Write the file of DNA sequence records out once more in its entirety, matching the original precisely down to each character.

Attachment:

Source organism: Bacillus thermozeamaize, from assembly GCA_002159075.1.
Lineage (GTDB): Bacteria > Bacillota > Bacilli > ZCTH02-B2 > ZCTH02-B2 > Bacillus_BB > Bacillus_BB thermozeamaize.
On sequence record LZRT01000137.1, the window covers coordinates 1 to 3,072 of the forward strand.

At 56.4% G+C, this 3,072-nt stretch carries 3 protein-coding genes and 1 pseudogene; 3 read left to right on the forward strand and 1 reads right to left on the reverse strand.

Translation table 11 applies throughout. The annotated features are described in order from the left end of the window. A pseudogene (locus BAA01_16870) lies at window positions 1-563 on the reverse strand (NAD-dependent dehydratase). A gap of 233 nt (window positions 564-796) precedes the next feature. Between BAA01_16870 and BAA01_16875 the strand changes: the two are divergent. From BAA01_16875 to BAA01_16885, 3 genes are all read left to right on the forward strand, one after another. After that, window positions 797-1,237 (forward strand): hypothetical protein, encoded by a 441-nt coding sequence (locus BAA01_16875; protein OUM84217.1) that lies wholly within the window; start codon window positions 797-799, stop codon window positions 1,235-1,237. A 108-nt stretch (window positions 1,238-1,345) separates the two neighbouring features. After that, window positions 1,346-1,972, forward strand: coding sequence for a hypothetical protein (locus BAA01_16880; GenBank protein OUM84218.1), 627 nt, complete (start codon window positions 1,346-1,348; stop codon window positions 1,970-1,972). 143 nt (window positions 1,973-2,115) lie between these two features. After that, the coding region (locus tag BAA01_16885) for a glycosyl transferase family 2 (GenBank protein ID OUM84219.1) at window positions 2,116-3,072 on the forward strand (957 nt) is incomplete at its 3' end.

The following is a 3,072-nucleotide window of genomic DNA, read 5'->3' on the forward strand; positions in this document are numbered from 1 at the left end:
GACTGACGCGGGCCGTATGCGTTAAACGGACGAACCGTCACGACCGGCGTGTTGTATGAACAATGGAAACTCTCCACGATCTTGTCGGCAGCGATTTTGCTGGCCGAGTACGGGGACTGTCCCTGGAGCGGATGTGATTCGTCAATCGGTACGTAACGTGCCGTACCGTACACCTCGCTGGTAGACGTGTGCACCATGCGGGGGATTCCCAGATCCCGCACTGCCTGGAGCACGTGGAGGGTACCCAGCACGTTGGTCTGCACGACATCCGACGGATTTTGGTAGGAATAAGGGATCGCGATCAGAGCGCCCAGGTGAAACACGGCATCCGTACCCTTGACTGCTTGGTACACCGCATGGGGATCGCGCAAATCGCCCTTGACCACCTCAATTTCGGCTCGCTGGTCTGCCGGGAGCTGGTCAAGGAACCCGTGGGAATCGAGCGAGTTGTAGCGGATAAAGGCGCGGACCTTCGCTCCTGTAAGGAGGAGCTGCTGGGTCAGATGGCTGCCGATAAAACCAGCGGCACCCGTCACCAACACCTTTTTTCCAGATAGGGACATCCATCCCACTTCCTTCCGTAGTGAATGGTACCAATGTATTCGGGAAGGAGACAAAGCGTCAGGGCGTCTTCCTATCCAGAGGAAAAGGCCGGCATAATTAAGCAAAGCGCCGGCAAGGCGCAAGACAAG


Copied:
Source organism: Bacillus thermozeamaize, from assembly GCA_002159075.1.
Lineage (GTDB): Bacteria > Bacillota > Bacilli > ZCTH02-B2 > ZCTH02-B2 > Bacillus_BB > Bacillus_BB thermozeamaize.
On sequence record LZRT01000137.1, the window covers coordinates 1 to 3,072 of the forward strand.

At 56.4% G+C, this 3,072-nt stretch carries 3 protein-coding genes and 1 pseudogene; 3 read left to right on the forward strand and 1 reads right to left on the reverse strand.

Translation table 11 applies throughout. The annotated features are described in order from the left end of the window. A pseudogene (locus BAA01_16870) lies at window positions 1-563 on the reverse strand (NAD-dependent dehydratase). A gap of 233 nt (window positions 564-796) precedes the next feature. Between BAA01_16870 and BAA01_16875 the strand changes: the two are divergent. From BAA01_16875 to BAA01_16885, 3 genes are all read left to right on the forward strand, one after another. After that, window positions 797-1,237 (forward strand): hypothetical protein, encoded by a 441-nt coding sequence (locus BAA01_16875; protein OUM84217.1) that lies wholly within the window; start codon window positions 797-799, stop codon window positions 1,235-1,237. A 108-nt stretch (window positions 1,238-1,345) separates the two neighbouring features. After that, window positions 1,346-1,972, forward strand: coding sequence for a hypothetical protein (locus BAA01_16880; GenBank protein OUM84218.1), 627 nt, complete (start codon window positions 1,346-1,348; stop codon window positions 1,970-1,972). 143 nt (window positions 1,973-2,115) lie between these two features. After that, the coding region (locus tag BAA01_16885) for a glycosyl transferase family 2 (GenBank protein ID OUM84219.1) at window positions 2,116-3,072 on the forward strand (957 nt) is incomplete at its 3' end.

The following is a 3,072-nucleotide window of genomic DNA, read 5'->3' on the forward strand; positions in this document are numbered from 1 at the left end:
GACTGACGCGGGCCGTATGCGTTAAACGGACGAACCGTCACGACCGGCGTGTTGTATGAACAATGGAAACTCTCCACGATCTTGTCGGCAGCGATTTTGCTGGCCGAGTACGGGGACTGTCCCTGGAGCGGATGTGATTCGTCAATCGGTACGTAACGTGCCGTACCGTACACCTCGCTGGTAGACGTGTGCACCATGCGGGGGATTCCCAGATCCCGCACTGCCTGGAGCACGTGGAGGGTACCCAGCACGTTGGTCTGCACGACATCCGACGGATTTTGGTAGGAATAAGGGATCGCGATCAGAGCGCCCAGGTGAAACACGGCATCCGTACCCTTGACTGCTTGGTACACCGCATGGGGATCGCGCAAATCGCCCTTGACCACCTCAATTTCGGCTCGCTGGTCTGCCGGGAGCTGGTCAAGGAACCCGTGGGAATCGAGCGAGTTGTAGCGGATAAAGGCGCGGACCTTCGCTCCTGTAAGGAGGAGCTGCTGGGTCAGATGGCTGCCGATAAAACCAGCGGCACCCGTCACCAACACCTTTTTTCCAGATAGGGACATCCATCCCACTTCCTTCCGTAGTGAATGGTACCAATGTATTCGGGAAGGAGACAAAGCGTCAGGGCGTCTTCCTATCCAGAGGAAAAGGCCGGCATAATTAAGCAAAGCGCCGGCAAGGCGCAAGACAAG